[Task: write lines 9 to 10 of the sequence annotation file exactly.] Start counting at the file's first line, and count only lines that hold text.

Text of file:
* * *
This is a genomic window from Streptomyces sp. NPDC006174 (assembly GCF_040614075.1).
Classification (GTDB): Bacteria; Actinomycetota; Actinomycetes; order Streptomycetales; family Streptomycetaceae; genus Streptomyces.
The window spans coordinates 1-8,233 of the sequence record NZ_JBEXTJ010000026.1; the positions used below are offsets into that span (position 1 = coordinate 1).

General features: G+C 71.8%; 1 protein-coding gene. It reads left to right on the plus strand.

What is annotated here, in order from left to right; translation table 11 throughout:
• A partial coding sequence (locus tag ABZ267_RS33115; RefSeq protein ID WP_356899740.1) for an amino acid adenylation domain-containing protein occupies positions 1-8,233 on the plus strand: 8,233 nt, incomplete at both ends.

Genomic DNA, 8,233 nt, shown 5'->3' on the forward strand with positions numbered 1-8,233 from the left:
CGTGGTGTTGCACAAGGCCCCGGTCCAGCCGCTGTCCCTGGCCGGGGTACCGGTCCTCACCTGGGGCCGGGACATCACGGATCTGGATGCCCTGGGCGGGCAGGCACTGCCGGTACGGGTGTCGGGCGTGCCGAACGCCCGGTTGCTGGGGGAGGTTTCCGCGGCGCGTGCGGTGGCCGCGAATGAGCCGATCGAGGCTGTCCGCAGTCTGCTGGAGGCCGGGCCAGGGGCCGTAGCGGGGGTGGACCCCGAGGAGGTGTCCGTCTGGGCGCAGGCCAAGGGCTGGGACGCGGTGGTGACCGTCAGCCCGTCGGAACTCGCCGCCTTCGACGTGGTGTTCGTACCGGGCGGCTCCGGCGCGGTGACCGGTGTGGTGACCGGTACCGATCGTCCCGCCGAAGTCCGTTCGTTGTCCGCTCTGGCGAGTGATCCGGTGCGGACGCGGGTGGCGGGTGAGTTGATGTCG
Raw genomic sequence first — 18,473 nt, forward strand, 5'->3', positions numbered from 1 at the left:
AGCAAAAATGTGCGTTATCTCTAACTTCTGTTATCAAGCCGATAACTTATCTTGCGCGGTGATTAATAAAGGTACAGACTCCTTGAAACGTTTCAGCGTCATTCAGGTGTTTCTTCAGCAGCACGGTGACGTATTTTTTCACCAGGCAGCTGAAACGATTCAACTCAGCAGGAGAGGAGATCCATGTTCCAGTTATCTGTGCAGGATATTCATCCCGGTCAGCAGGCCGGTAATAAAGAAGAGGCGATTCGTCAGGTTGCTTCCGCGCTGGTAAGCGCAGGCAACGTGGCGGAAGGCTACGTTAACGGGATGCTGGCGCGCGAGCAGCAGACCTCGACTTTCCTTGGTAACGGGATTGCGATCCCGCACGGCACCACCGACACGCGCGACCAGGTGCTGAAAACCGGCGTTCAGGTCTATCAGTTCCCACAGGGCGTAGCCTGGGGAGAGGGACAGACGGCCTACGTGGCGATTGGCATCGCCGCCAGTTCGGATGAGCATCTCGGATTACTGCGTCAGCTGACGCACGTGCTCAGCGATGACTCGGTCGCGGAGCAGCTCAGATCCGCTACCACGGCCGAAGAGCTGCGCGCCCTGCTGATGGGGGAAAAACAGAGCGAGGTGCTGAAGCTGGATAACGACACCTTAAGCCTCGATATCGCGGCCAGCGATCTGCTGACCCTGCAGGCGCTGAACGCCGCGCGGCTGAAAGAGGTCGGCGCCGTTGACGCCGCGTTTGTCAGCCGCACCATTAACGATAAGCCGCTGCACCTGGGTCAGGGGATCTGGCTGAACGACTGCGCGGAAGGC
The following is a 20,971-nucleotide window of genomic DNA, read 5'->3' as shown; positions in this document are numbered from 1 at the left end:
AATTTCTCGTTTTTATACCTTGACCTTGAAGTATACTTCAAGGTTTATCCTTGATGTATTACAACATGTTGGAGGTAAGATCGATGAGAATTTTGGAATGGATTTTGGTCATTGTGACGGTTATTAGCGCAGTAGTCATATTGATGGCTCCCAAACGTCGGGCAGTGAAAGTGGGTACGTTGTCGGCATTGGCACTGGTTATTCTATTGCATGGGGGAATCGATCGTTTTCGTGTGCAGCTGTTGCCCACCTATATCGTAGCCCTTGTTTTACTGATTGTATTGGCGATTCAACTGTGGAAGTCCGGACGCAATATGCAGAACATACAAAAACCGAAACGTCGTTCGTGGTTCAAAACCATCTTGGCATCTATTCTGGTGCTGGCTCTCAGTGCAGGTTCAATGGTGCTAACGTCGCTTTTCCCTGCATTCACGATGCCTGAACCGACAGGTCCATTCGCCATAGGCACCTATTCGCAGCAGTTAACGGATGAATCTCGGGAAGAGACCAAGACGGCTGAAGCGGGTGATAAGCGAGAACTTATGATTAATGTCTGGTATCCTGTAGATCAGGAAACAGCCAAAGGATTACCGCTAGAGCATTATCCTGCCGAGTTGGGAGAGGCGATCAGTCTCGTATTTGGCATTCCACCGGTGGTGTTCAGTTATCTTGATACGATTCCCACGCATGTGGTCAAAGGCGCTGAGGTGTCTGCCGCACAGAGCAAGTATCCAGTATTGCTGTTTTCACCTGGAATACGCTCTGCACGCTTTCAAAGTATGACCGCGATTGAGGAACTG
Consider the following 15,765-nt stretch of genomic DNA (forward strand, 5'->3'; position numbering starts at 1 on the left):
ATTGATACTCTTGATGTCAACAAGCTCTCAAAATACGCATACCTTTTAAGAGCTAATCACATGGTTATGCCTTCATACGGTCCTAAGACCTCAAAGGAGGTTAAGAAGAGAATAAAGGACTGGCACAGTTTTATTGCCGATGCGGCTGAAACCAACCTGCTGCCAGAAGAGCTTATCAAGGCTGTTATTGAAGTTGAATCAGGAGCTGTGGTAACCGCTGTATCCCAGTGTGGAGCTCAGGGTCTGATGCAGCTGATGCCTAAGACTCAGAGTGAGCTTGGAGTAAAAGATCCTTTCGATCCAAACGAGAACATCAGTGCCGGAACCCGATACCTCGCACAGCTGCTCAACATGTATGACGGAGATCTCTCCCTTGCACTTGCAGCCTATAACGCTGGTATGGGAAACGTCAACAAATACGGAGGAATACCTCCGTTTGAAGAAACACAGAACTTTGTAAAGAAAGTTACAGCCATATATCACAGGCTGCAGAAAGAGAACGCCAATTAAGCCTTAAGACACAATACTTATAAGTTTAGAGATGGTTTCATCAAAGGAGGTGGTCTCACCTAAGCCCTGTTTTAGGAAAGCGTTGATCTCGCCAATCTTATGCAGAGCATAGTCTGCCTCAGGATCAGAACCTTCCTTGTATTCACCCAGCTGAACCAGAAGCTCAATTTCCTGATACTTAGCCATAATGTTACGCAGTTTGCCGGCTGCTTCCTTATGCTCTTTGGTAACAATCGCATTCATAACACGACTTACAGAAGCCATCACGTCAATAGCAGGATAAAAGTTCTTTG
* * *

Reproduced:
Raw genomic sequence first — 18,473 nt, forward strand, 5'->3', positions numbered from 1 at the left:
AGCAAAAATGTGCGTTATCTCTAACTTCTGTTATCAAGCCGATAACTTATCTTGCGCGGTGATTAATAAAGGTACAGACTCCTTGAAACGTTTCAGCGTCATTCAGGTGTTTCTTCAGCAGCACGGTGACGTATTTTTTCACCAGGCAGCTGAAACGATTCAACTCAGCAGGAGAGGAGATCCATGTTCCAGTTATCTGTGCAGGATATTCATCCCGGTCAGCAGGCCGGTAATAAAGAAGAGGCGATTCGTCAGGTTGCTTCCGCGCTGGTAAGCGCAGGCAACGTGGCGGAAGGCTACGTTAACGGGATGCTGGCGCGCGAGCAGCAGACCTCGACTTTCCTTGGTAACGGGATTGCGATCCCGCACGGCACCACCGACACGCGCGACCAGGTGCTGAAAACCGGCGTTCAGGTCTATCAGTTCCCACAGGGCGTAGCCTGGGGAGAGGGACAGACGGCCTACGTGGCGATTGGCATCGCCGCCAGTTCGGATGAGCATCTCGGATTACTGCGTCAGCTGACGCACGTGCTCAGCGATGACTCGGTCGCGGAGCAGCTCAGATCCGCTACCACGGCCGAAGAGCTGCGCGCCCTGCTGATGGGGGAAAAACAGAGCGAGGTGCTGAAGCTGGATAACGACACCTTAAGCCTCGATATCGCGGCCAGCGATCTGCTGACCCTGCAGGCGCTGAACGCCGCGCGGCTGAAAGAGGTCGGCGCCGTTGACGCCGCGTTTGTCAGCCGCACCATTAACGATAAGCCGCTGCACCTGGGTCAGGGGATCTGGCTGAACGACTGCGCGGAAGGC